2. Robert Jones's criterion of whether someone is a Christian is whether they have joined a church. This would have made white Christians a minority during much of the nineteenth century, since church membership was far from universal then.

3. Jones notes that the decline of the white Christian percentage is primarily the result of Millennials not joining a church. One reason he cites is churches' opposition to same-sex marriage. That's plausible. But he omits another plausible reason, that Millennials are less likely to have children than previous generations, and the most recent statistics show a record low number of births in the United States.

People tend to join churches when they have young children. That's one reason many churches run nursery school programs: they hope that young parents will join their congregations. That may also be one reason secular liberals want to establish government-run (and union-member-staffed) universal preschool: To reduce what they regard as the malign influence of churches.

4. Robert Jones apparently thinks that in order to increase membership churches need to abandon opposition to same-sex marriage and build "diverse" multiracial congregations. My own sense is that with the legalization of same-sex marriage throughout the country by the Supreme Court, the issue is going to become less salient for many people.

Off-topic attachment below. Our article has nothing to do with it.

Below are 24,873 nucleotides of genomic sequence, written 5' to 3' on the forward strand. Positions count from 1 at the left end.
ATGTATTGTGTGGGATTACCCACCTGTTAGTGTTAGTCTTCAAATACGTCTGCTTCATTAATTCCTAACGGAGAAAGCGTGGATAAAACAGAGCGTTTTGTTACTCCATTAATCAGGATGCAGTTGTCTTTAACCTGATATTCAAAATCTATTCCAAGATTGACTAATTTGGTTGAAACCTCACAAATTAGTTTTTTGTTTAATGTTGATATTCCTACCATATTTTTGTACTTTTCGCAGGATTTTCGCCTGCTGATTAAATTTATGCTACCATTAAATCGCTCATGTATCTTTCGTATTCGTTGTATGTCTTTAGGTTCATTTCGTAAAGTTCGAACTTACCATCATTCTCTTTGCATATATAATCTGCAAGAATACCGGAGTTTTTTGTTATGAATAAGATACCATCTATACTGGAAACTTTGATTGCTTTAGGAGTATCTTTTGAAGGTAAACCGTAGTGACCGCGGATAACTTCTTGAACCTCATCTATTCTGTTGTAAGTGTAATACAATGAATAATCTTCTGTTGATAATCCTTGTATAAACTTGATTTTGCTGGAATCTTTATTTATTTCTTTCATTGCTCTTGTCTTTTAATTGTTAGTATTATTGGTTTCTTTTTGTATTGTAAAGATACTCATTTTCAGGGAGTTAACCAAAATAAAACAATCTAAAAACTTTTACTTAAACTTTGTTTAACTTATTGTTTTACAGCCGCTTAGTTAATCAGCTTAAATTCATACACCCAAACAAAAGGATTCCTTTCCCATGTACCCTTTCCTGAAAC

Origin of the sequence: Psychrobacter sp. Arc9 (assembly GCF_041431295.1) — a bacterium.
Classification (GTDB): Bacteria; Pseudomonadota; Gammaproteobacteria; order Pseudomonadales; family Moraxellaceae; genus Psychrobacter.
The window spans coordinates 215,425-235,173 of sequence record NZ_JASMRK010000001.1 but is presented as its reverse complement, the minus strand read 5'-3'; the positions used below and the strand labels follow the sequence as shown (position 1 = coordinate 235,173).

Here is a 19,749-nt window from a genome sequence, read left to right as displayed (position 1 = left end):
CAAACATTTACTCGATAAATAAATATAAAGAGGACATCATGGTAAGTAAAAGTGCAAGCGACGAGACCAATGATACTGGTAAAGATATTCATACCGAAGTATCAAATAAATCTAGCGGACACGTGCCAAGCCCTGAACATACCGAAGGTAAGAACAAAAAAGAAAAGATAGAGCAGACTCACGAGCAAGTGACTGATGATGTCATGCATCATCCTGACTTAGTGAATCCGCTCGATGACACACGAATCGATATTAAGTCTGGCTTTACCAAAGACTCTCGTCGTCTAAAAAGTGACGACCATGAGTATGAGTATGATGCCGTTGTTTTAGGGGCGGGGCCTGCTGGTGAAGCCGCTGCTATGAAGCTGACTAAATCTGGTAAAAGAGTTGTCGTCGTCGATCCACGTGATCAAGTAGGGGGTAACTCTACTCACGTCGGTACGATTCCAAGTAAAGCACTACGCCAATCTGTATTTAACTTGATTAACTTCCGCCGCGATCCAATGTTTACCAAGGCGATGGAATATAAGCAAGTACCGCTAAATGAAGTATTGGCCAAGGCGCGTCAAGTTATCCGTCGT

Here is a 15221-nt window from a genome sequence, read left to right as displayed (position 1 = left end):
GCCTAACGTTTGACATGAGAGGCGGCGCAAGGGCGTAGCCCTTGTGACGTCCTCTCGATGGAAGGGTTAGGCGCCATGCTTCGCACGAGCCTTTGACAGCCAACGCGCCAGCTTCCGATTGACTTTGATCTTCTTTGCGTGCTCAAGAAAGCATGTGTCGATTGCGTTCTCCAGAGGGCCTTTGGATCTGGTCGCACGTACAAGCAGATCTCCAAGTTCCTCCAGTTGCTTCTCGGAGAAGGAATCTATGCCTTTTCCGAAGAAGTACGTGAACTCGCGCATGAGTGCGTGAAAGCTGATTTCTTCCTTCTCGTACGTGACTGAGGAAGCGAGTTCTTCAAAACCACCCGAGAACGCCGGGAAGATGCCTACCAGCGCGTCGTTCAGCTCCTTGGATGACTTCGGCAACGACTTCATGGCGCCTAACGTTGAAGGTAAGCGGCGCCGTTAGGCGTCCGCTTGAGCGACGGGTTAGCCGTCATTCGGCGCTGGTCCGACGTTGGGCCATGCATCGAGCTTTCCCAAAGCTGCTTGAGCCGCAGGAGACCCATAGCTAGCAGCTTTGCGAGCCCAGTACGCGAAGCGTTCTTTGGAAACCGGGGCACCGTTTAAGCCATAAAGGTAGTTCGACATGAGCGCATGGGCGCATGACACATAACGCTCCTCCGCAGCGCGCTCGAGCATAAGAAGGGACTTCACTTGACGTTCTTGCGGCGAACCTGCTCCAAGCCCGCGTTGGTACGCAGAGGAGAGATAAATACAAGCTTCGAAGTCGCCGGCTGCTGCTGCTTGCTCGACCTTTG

On a broader point, the experience of the American religious marketplace, as scholar Rodney Starke has shown, is that the churches which attract members are those who make significant demands in terms of both behavior and belief. Agnostics and atheists are free to sleep in on Sunday. Unitarianism is not thriving. On the diversity point, people join voluntary associations like churches because they think they have much in common with other members, that they trust they will be similar in belief and behavior.

Sectarianism is as American as apple pie. We have not only had black churches, we have had separate Northern and Southern churches. The American Catholic Church, run by Irish-Americans for most of its history, has had identifiable Italian and Polish parishes. It's nice if people of different ethnic or racial heritage decide to participate in a congregation together. But it doesn't seem likely to be a major driver of increased church membership.

5. Jones and Sides don't focus much, if at all, on the positive effects of church membership. Churches are sources of what Robert Putnam and Charles Murray call social connectedness or social capital; they knit people together, they provide help and guidance through difficult times and on difficult issues, they inspire as Arthur Brooks has documented an immense percentage of American charitable giving and volunteering.

Churches were critical in mobilizing support for abolition of slavery and (with black churches playing the major role) equal civil rights. As a non-Christian and, if this matters, a supporter of same-sex marriage before Barack Obama or Hillary Clinton, I'm far from sure that America is better off with fewer white Christian church members.